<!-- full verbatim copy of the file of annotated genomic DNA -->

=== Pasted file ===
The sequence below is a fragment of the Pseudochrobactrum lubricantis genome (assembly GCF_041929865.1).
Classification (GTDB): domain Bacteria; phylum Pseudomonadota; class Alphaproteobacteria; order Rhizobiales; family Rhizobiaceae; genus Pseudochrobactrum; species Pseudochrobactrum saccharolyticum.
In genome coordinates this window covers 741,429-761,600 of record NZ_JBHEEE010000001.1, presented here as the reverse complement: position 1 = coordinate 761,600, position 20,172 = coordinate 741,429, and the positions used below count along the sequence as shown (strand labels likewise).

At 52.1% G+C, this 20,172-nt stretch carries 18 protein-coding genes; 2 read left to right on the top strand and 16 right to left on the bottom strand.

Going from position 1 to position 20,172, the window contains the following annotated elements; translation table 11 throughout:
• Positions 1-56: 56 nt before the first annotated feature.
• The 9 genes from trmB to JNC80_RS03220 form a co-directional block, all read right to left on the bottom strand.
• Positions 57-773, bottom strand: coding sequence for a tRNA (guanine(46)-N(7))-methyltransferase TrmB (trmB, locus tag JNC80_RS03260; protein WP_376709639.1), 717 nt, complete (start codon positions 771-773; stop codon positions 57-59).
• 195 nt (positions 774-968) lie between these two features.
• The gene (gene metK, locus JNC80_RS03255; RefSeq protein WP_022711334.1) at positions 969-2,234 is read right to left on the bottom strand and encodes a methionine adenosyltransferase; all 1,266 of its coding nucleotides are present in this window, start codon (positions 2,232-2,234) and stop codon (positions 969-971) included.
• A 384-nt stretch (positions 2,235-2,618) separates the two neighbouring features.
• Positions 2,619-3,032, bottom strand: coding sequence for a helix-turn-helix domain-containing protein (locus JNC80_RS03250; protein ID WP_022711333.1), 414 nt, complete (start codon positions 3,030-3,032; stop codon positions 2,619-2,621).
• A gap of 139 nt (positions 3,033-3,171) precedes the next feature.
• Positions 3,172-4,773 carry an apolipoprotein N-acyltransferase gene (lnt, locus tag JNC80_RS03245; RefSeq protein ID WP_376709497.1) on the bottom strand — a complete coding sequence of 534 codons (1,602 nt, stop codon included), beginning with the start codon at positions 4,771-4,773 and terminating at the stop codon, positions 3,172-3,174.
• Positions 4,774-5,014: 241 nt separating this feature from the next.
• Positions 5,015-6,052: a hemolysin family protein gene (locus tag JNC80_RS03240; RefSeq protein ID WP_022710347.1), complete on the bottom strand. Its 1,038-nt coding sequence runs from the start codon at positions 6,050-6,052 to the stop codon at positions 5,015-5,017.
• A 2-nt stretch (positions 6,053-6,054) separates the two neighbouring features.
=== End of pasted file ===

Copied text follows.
The sequence below is a fragment of the Pseudochrobactrum lubricantis genome (assembly GCF_041929865.1).
Classification (GTDB): domain Bacteria; phylum Pseudomonadota; class Alphaproteobacteria; order Rhizobiales; family Rhizobiaceae; genus Pseudochrobactrum; species Pseudochrobactrum saccharolyticum.
In genome coordinates this window covers 741,429-761,600 of record NZ_JBHEEE010000001.1, presented here as the reverse complement: position 1 = coordinate 761,600, position 20,172 = coordinate 741,429, and the positions used below count along the sequence as shown (strand labels likewise).

At 52.1% G+C, this 20,172-nt stretch carries 18 protein-coding genes; 2 read left to right on the top strand and 16 right to left on the bottom strand.

Going from position 1 to position 20,172, the window contains the following annotated elements; translation table 11 throughout:
• Positions 1-56: 56 nt before the first annotated feature.
• The 9 genes from trmB to JNC80_RS03220 form a co-directional block, all read right to left on the bottom strand.
• Positions 57-773, bottom strand: coding sequence for a tRNA (guanine(46)-N(7))-methyltransferase TrmB (trmB, locus tag JNC80_RS03260; protein WP_376709639.1), 717 nt, complete (start codon positions 771-773; stop codon positions 57-59).
• 195 nt (positions 774-968) lie between these two features.
• The gene (gene metK, locus JNC80_RS03255; RefSeq protein WP_022711334.1) at positions 969-2,234 is read right to left on the bottom strand and encodes a methionine adenosyltransferase; all 1,266 of its coding nucleotides are present in this window, start codon (positions 2,232-2,234) and stop codon (positions 969-971) included.
• A 384-nt stretch (positions 2,235-2,618) separates the two neighbouring features.
• Positions 2,619-3,032, bottom strand: coding sequence for a helix-turn-helix domain-containing protein (locus JNC80_RS03250; protein ID WP_022711333.1), 414 nt, complete (start codon positions 3,030-3,032; stop codon positions 2,619-2,621).
• A gap of 139 nt (positions 3,033-3,171) precedes the next feature.
• Positions 3,172-4,773 carry an apolipoprotein N-acyltransferase gene (lnt, locus tag JNC80_RS03245; RefSeq protein ID WP_376709497.1) on the bottom strand — a complete coding sequence of 534 codons (1,602 nt, stop codon included), beginning with the start codon at positions 4,771-4,773 and terminating at the stop codon, positions 3,172-3,174.
• Positions 4,774-5,014: 241 nt separating this feature from the next.
• Positions 5,015-6,052: a hemolysin family protein gene (locus tag JNC80_RS03240; RefSeq protein ID WP_022710347.1), complete on the bottom strand. Its 1,038-nt coding sequence runs from the start codon at positions 6,050-6,052 to the stop codon at positions 5,015-5,017.
• A 2-nt stretch (positions 6,053-6,054) separates the two neighbouring features.